How to Delete Duplicate Cells in Excel

by James Highland

In a large set of data, duplicate entries are inevitable. These may be caused by data-input errors or legitimate recurrences of common data items. While sometimes it is necessary to have these duplicates, other situations require their removal. Microsoft Excel includes a built-in filter function for handling this common task. It is always wise to back up an Excel spreadsheet prior to any significant manipulation of its data. Removing duplicates may at first seem to satisfy a need, but the full original data is often required for other studies. Make a separate copy of any Excel spreadsheet before removing data for any purpose.


Open the Excel spreadsheet that contains the duplicate cells you wish to remove.


Click on the "Edit" menu. Select the "Office Clipboard" command. A pop-up pane will appear on the right side of the Excel window. It will be empty.


Select the entire range of cells, including the column header.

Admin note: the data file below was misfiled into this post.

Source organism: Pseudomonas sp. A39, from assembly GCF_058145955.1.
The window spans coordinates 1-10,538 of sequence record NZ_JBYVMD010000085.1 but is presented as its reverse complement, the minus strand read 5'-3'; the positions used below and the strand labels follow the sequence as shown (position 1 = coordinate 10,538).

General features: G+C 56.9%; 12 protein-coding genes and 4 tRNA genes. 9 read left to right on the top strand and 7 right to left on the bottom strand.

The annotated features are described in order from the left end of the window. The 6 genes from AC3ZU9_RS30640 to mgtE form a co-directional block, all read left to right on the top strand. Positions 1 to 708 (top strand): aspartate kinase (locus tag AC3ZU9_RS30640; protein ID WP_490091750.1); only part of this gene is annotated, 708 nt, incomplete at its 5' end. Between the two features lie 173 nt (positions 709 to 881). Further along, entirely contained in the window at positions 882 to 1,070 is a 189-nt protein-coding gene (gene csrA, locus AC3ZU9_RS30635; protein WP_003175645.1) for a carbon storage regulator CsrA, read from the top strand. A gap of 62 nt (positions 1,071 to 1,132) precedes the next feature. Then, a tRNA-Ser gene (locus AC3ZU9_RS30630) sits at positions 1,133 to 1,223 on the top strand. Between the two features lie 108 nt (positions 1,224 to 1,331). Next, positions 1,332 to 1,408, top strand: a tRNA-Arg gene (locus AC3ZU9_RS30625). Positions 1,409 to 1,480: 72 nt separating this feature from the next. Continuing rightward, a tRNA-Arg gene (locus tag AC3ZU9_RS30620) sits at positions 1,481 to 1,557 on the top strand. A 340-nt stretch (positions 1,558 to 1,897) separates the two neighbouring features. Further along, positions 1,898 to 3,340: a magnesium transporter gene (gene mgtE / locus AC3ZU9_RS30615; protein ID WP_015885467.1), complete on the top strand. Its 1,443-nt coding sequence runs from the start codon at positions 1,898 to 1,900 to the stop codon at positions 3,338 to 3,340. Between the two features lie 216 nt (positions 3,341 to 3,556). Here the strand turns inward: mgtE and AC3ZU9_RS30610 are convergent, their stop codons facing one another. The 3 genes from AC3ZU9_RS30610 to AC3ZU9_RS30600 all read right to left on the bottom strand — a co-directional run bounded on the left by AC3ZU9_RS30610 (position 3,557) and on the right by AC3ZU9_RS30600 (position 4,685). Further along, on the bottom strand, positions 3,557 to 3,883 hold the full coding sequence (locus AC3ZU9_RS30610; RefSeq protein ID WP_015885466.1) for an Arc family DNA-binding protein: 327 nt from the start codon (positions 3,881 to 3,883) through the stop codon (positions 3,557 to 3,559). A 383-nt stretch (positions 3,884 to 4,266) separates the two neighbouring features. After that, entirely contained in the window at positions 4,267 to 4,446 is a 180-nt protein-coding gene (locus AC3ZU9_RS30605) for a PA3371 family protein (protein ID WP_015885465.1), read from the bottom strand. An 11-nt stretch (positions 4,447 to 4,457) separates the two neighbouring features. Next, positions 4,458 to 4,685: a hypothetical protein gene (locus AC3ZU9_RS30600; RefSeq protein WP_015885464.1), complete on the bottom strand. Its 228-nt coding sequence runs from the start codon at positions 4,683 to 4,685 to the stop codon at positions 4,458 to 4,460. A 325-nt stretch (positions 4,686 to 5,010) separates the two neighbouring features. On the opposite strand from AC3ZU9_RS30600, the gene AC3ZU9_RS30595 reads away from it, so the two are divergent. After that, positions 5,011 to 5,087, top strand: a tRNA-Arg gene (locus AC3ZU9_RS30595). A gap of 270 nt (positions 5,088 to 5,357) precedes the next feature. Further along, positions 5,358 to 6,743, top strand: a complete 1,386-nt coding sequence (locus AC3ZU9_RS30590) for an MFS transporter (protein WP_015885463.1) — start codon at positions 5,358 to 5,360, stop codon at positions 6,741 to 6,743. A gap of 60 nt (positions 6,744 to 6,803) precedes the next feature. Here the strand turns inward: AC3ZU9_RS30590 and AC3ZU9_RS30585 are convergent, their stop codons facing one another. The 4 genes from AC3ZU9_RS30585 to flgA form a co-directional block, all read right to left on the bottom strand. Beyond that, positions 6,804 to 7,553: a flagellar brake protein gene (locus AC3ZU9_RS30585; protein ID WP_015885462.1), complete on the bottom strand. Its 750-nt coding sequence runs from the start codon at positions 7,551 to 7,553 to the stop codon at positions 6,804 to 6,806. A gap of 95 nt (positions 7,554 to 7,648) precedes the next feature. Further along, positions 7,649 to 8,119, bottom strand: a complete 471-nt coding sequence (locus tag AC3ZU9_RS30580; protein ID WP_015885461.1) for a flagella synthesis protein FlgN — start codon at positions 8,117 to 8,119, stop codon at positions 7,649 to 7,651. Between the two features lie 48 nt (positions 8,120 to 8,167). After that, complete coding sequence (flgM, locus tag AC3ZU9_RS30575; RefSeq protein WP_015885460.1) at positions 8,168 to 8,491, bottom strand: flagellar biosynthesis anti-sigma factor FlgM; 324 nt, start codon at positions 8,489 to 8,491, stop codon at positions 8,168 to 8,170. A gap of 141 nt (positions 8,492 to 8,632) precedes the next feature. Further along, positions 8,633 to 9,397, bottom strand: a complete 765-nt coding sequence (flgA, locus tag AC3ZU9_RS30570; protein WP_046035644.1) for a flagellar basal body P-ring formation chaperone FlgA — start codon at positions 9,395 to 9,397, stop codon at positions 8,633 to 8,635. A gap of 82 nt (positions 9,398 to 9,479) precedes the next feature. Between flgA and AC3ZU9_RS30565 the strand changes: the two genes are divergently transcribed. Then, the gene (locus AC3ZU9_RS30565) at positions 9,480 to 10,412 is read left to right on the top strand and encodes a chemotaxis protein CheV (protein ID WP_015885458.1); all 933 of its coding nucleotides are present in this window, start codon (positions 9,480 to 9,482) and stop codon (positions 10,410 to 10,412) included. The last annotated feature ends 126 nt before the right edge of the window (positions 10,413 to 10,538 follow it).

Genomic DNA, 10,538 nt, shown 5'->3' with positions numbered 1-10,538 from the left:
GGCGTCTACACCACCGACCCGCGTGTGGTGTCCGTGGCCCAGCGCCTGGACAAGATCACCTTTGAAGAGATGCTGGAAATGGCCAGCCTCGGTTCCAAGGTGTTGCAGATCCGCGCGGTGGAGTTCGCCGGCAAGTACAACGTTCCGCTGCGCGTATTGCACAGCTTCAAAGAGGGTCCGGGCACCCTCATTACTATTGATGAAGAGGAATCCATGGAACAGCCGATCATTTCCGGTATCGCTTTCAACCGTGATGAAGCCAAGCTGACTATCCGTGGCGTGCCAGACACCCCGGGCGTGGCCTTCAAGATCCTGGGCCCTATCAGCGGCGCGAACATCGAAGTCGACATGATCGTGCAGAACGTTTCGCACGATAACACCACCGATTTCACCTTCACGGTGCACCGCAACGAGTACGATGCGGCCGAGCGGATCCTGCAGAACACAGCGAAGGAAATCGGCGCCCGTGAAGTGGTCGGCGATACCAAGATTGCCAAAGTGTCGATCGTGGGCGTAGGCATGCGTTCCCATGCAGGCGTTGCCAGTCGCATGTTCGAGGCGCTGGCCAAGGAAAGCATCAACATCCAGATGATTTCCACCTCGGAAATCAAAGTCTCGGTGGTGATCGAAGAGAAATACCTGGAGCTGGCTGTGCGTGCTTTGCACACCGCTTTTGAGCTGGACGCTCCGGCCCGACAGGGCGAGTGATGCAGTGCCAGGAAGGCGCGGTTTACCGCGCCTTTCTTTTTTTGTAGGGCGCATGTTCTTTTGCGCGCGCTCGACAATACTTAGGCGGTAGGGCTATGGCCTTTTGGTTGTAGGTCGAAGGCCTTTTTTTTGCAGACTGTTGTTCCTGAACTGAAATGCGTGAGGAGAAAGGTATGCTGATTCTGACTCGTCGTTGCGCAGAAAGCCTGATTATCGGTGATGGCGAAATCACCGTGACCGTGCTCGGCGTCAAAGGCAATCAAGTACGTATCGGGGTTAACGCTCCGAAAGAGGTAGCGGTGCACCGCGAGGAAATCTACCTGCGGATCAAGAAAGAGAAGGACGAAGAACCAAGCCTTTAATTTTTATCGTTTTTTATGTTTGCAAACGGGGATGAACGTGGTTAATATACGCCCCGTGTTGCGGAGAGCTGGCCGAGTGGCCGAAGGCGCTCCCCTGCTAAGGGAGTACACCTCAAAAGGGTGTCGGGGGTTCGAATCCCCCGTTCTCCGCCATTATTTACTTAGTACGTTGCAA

Click on the "Data" menu and select the "Filter" sub-menu. Choose the "Advanced Filter" option. A pop-up window will appear.


Select the "Unique records only" check box at the bottom of the "Advanced Filter" pop-up window.


Press the "OK" button. The duplicate cells will disappear from the spreadsheet view, but are still present in the unfiltered data set.


Press the "Copy" button on the tool bar. Alternately, choose the "Copy" command from the "Edit" menu. The filtered data without duplicates is copied to the "Clipboard" pane on the right side of the program window.


Click the "Data" menu and select the "Filter" sub-menu. Choose the "Show All" command. The full unfiltered data returns.


Press the "Delete" button.


Click the copied data set on the "Clipboard" pane. The data containing duplicate cells is replaced by data without the duplicates.


  • check This process is identical in all versions of Excel. However the placement of menu commands is slightly different in Excel 2007. The "Advanced filter" is located in the "Sort and Filter" group of the "Data" tab at the top of the Excel window. These commands are referred to as the "ribbon" in Excel 2007, not a "tool bar."

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About the Author

James Highland started writing professionally in 1998. He has written for the New York Institute of Finance and He has an extensive background in financial investing and has taught computer programming courses for two New York companies. He has a Bachelor of Arts in film production from Indiana University.

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